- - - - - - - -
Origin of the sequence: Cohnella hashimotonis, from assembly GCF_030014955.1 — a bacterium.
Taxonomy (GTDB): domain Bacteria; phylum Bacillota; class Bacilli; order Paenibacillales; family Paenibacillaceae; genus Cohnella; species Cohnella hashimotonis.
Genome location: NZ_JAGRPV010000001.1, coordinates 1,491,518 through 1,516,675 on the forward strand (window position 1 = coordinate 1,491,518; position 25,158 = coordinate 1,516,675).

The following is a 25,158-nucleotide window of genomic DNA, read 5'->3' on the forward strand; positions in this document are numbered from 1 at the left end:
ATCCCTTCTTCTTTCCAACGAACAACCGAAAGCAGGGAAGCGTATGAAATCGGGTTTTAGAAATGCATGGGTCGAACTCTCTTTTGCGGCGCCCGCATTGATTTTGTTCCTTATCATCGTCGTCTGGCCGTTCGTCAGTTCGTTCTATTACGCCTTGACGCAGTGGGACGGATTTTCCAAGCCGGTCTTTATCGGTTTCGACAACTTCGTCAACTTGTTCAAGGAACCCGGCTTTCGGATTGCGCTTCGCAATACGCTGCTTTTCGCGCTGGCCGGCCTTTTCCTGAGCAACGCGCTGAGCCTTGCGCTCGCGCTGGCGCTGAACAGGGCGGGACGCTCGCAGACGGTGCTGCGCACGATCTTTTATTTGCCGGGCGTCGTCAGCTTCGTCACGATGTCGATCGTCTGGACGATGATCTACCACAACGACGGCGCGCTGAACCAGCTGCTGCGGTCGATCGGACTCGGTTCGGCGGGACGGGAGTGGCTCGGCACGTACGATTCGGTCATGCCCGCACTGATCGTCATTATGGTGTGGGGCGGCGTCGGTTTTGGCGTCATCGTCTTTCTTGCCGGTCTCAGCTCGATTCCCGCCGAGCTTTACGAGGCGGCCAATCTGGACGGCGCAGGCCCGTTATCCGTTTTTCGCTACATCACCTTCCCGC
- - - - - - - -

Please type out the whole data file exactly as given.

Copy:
Origin of the sequence: Cohnella hashimotonis, from assembly GCF_030014955.1 — a bacterium.
Taxonomy (GTDB): domain Bacteria; phylum Bacillota; class Bacilli; order Paenibacillales; family Paenibacillaceae; genus Cohnella; species Cohnella hashimotonis.
Genome location: NZ_JAGRPV010000001.1, coordinates 1,491,518 through 1,516,675 on the forward strand (window position 1 = coordinate 1,491,518; position 25,158 = coordinate 1,516,675).

The following is a 25,158-nucleotide window of genomic DNA, read 5'->3' on the forward strand; positions in this document are numbered from 1 at the left end:
ATCCCTTCTTCTTTCCAACGAACAACCGAAAGCAGGGAAGCGTATGAAATCGGGTTTTAGAAATGCATGGGTCGAACTCTCTTTTGCGGCGCCCGCATTGATTTTGTTCCTTATCATCGTCGTCTGGCCGTTCGTCAGTTCGTTCTATTACGCCTTGACGCAGTGGGACGGATTTTCCAAGCCGGTCTTTATCGGTTTCGACAACTTCGTCAACTTGTTCAAGGAACCCGGCTTTCGGATTGCGCTTCGCAATACGCTGCTTTTCGCGCTGGCCGGCCTTTTCCTGAGCAACGCGCTGAGCCTTGCGCTCGCGCTGGCGCTGAACAGGGCGGGACGCTCGCAGACGGTGCTGCGCACGATCTTTTATTTGCCGGGCGTCGTCAGCTTCGTCACGATGTCGATCGTCTGGACGATGATCTACCACAACGACGGCGCGCTGAACCAGCTGCTGCGGTCGATCGGACTCGGTTCGGCGGGACGGGAGTGGCTCGGCACGTACGATTCGGTCATGCCCGCACTGATCGTCATTATGGTGTGGGGCGGCGTCGGTTTTGGCGTCATCGTCTTTCTTGCCGGTCTCAGCTCGATTCCCGCCGAGCTTTACGAGGCGGCCAATCTGGACGGCGCAGGCCCGTTATCCGTTTTTCGCTACATCACCTTCCCGC